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"419" Scam – Advance Fee / Fake Lottery Scam

The so-called "419" scam is a type of fraud dominated by criminals from Nigeria and other countries in Africa. Victims of the scam are promised a large amount of money, such as a lottery prize, inheritance, money sitting in some bank account, etc.

Victims never receive this non-existent fortune but are tricked into sending their money to the criminals, who remain anonymous. They hide their real identity and location by using fake names and fake postal addresses as well as communicating via anonymous free email accounts and mobile phones.

Keep in mind that scammers DO NOT use their real names when defrauding people.
The criminals either abuse names of real people or companies or invent names or addresses.
Any real people or companies mentioned below have NO CONNECTION to the scammers!

Read more about such scams here or in our 419 FAQ. Use the Scam-O-Matic to verify suspect emails.

Click here to report a problem with this page.



Some comments by the Scam-O-Matic about the following email:

Fraud email example:

From: "Mark Harris" <>
Date: Fri, 10 Feb 2012 21:15:56 +0600 (BDT)
Subject: Re: Of Immense Benefit


Good day to you, I am Mark Harris, a citizen of the United Kingdom. I
work with National Lottery Commission and Camelot Group PLC, "the
official monitoring body and the operator of the UK National Lottery".
Please you can read about me in my company`s work profile link below:

I have a very urgent proposal for you which will be of our mutual benefit.
I wish to seek your acceptance and cooperation so that the total sum of
£8,497,985(Eight Million Four Hundred And Ninety Seven Thousand, Nine
Hundred And Eighty Five pounds) can be paid to you by the National Lottery
for our mutual benefit. The said amount is an unclaimed lottery prize; the
wining prize result was published over four month ago and since then, the
winner of the prize has failed to come with the winning lottery ticket to
claim his or her winning prize.

I wish to front you for the claim as the winner of the prize because there
is a claim deadline of 180 days (six months) for the claim of this prize;
which means that, after the deadline of 180 days, this funds will be
forfeited and sent to the UK. Government treasure if left unclaimed. There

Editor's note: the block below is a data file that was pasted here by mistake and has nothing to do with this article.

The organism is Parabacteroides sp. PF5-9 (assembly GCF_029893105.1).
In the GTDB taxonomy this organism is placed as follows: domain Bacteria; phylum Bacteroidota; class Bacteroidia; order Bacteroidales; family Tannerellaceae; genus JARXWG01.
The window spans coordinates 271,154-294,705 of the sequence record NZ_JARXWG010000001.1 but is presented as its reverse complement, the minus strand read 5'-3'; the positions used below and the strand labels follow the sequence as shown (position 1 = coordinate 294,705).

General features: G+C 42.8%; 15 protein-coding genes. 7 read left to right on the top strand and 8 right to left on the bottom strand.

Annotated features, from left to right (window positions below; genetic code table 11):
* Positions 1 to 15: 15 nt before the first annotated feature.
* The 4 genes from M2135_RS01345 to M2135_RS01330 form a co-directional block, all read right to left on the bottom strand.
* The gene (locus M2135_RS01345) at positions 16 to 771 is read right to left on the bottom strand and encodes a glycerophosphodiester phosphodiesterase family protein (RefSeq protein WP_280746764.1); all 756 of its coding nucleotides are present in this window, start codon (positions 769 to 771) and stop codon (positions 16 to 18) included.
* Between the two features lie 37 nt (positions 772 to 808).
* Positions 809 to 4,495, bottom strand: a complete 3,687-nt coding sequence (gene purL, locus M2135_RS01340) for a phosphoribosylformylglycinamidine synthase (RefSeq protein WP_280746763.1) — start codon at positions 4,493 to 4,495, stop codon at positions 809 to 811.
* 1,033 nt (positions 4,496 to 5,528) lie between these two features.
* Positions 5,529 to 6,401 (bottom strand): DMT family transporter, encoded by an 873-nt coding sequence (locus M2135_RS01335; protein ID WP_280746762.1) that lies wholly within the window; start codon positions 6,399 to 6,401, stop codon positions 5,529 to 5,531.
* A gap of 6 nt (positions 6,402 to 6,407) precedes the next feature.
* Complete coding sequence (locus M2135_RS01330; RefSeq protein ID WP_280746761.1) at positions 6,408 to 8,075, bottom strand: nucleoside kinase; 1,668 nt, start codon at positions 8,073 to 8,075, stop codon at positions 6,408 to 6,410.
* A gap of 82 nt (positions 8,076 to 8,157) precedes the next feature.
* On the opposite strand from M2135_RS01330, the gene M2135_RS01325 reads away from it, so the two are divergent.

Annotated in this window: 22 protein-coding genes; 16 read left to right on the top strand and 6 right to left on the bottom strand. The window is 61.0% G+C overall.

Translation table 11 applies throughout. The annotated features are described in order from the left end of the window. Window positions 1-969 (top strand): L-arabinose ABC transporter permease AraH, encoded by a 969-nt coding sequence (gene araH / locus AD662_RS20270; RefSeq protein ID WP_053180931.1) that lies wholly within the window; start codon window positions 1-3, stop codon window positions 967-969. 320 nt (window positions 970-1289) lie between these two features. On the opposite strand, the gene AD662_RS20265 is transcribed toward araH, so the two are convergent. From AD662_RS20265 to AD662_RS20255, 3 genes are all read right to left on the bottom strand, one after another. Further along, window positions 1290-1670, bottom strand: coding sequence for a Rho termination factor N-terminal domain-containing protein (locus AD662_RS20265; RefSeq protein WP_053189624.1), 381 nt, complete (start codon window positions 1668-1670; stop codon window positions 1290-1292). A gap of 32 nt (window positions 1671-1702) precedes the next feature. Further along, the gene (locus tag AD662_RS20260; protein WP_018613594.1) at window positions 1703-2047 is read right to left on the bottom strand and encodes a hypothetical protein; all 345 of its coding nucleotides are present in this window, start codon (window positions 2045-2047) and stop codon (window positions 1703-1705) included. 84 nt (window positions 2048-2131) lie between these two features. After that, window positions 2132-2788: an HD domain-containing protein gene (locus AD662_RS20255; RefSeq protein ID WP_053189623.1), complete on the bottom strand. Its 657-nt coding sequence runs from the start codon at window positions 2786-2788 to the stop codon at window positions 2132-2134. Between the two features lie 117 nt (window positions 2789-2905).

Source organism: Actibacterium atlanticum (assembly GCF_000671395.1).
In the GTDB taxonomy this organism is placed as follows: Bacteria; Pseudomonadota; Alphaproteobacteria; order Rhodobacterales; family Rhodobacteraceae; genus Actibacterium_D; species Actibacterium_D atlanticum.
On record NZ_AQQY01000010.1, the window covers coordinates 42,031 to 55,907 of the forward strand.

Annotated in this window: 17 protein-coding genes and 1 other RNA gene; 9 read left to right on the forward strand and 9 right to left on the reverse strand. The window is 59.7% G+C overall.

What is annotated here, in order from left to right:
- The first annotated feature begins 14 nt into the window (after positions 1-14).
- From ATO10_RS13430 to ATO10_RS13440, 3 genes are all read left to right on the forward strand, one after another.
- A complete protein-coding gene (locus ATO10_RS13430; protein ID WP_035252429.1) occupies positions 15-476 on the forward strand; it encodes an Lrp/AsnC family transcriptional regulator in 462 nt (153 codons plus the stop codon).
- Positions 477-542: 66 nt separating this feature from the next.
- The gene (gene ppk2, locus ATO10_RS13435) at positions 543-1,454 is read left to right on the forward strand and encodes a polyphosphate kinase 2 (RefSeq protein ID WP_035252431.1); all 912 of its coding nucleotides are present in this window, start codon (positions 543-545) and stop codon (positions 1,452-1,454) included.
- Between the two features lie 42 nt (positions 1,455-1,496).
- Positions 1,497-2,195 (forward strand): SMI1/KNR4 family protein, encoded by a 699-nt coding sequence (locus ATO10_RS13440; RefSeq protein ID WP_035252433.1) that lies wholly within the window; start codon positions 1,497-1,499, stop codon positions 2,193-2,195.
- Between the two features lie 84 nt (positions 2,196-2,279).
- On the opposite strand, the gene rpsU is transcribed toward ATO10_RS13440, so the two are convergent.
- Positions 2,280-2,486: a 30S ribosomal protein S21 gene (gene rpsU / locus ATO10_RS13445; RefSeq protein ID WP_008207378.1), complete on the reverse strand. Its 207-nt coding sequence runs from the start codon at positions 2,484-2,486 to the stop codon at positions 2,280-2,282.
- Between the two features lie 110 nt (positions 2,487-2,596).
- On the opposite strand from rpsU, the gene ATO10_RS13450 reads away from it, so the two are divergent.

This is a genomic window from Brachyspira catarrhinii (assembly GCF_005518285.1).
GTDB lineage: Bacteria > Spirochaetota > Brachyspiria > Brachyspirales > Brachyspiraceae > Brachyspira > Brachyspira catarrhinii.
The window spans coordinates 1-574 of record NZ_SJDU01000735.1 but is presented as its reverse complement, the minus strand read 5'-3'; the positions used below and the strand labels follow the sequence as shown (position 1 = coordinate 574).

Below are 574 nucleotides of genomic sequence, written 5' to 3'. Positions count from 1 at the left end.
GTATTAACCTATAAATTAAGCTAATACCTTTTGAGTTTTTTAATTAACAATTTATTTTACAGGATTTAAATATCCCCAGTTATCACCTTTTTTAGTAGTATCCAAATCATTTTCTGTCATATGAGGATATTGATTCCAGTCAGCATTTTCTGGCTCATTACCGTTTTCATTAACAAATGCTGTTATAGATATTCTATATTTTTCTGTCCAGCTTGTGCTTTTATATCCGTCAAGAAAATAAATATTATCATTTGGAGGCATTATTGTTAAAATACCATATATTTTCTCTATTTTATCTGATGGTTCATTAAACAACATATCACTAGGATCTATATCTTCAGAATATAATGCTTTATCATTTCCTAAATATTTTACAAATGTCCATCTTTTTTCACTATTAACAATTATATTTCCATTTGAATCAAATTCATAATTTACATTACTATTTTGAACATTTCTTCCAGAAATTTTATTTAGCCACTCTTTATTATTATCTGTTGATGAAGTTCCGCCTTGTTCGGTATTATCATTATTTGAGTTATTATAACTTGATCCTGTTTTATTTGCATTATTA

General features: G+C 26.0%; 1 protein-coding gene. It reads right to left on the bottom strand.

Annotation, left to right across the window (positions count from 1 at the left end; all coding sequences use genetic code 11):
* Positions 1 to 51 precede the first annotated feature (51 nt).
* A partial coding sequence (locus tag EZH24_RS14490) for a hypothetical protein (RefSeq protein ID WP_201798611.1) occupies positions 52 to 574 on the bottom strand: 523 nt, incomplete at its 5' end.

was a case like this in 2006 were a winner failed to claim his/her winning
prize, and the prize was forfeited and remitted to the UK Government

You can check the below BBC news page to confirm this

The reasons why some winners fail to claim their prizes may be one or all
of the below:

1. The winner may have accidentally thrown away the tickets and lost track
of the winning ticket number and other vital information as regards the
lucky win.

2. Some winners do not check their tickets properly.

3 The winner may not be aware of the victory .

4. The National Lottery does not advice winners about their winning via
email notification that is why some may not be aware that they won in the
draws. Also, notification of winning via email is a fraudulent attempt to
reap ignorant people of their hard earned money; because you cannot win
any prize money without buying a lottery ticket and partaking in the
lottery draws. Winners are not required to pay any fee before prizes are
issued to them by the National Lottery.

However, I hereby seek your consent to cooperate with me so that I can
provide you the winning information that won the prize funds of £8,497,985
to enable you apply for the claim of the funds as the winner. Once the
funds is paid to you, Our mode of sharing will be on a 50......... 50
basis. i.e. 50% will be for me while the remaining 50% will be for you.
All you need to do is to cooperation with me honestly and confidentially.
This project is 100% risk free because it will be executed under a
legitimate arrangement that will protect you from any breach of the law as
I have mapped out all plans to ensure we claim this funds without any
trace in the future.

I look forward to your quick response while thanking you for your
anticipated co-operation.

Best regards,
Mark Harris

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